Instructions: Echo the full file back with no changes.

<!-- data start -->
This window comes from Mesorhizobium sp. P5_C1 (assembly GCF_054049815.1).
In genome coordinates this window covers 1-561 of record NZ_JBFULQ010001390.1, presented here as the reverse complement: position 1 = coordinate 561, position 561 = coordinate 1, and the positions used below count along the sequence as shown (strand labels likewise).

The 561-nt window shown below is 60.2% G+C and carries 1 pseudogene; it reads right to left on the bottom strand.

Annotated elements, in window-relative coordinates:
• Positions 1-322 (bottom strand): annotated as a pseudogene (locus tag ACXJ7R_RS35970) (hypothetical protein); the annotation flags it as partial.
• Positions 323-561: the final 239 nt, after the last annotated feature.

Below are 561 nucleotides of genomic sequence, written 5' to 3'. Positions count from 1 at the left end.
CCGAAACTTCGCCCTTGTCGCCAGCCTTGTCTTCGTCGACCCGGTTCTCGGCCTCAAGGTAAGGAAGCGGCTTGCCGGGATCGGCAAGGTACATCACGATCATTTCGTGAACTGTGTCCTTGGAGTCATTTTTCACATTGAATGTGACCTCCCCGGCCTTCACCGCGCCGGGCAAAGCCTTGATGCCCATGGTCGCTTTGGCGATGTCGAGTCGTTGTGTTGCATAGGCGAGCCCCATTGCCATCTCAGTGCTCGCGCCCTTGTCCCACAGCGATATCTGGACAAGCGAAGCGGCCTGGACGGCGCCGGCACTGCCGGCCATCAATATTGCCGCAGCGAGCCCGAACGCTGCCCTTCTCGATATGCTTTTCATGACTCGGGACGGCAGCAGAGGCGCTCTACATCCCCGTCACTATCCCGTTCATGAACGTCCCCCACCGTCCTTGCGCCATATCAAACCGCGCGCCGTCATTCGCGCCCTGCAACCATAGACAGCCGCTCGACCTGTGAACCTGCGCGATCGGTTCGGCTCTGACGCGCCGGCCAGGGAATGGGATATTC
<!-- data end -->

This window comes from Mesorhizobium sp. P5_C1 (assembly GCF_054049815.1).
In genome coordinates this window covers 1-561 of record NZ_JBFULQ010001390.1, presented here as the reverse complement: position 1 = coordinate 561, position 561 = coordinate 1, and the positions used below count along the sequence as shown (strand labels likewise).

The 561-nt window shown below is 60.2% G+C and carries 1 pseudogene; it reads right to left on the bottom strand.

Annotated elements, in window-relative coordinates:
• Positions 1-322 (bottom strand): annotated as a pseudogene (locus tag ACXJ7R_RS35970) (hypothetical protein); the annotation flags it as partial.
• Positions 323-561: the final 239 nt, after the last annotated feature.

Below are 561 nucleotides of genomic sequence, written 5' to 3'. Positions count from 1 at the left end.
CCGAAACTTCGCCCTTGTCGCCAGCCTTGTCTTCGTCGACCCGGTTCTCGGCCTCAAGGTAAGGAAGCGGCTTGCCGGGATCGGCAAGGTACATCACGATCATTTCGTGAACTGTGTCCTTGGAGTCATTTTTCACATTGAATGTGACCTCCCCGGCCTTCACCGCGCCGGGCAAAGCCTTGATGCCCATGGTCGCTTTGGCGATGTCGAGTCGTTGTGTTGCATAGGCGAGCCCCATTGCCATCTCAGTGCTCGCGCCCTTGTCCCACAGCGATATCTGGACAAGCGAAGCGGCCTGGACGGCGCCGGCACTGCCGGCCATCAATATTGCCGCAGCGAGCCCGAACGCTGCCCTTCTCGATATGCTTTTCATGACTCGGGACGGCAGCAGAGGCGCTCTACATCCCCGTCACTATCCCGTTCATGAACGTCCCCCACCGTCCTTGCGCCATATCAAACCGCGCGCCGTCATTCGCGCCCTGCAACCATAGACAGCCGCTCGACCTGTGAACCTGCGCGATCGGTTCGGCTCTGACGCGCCGGCCAGGGAATGGGATATTC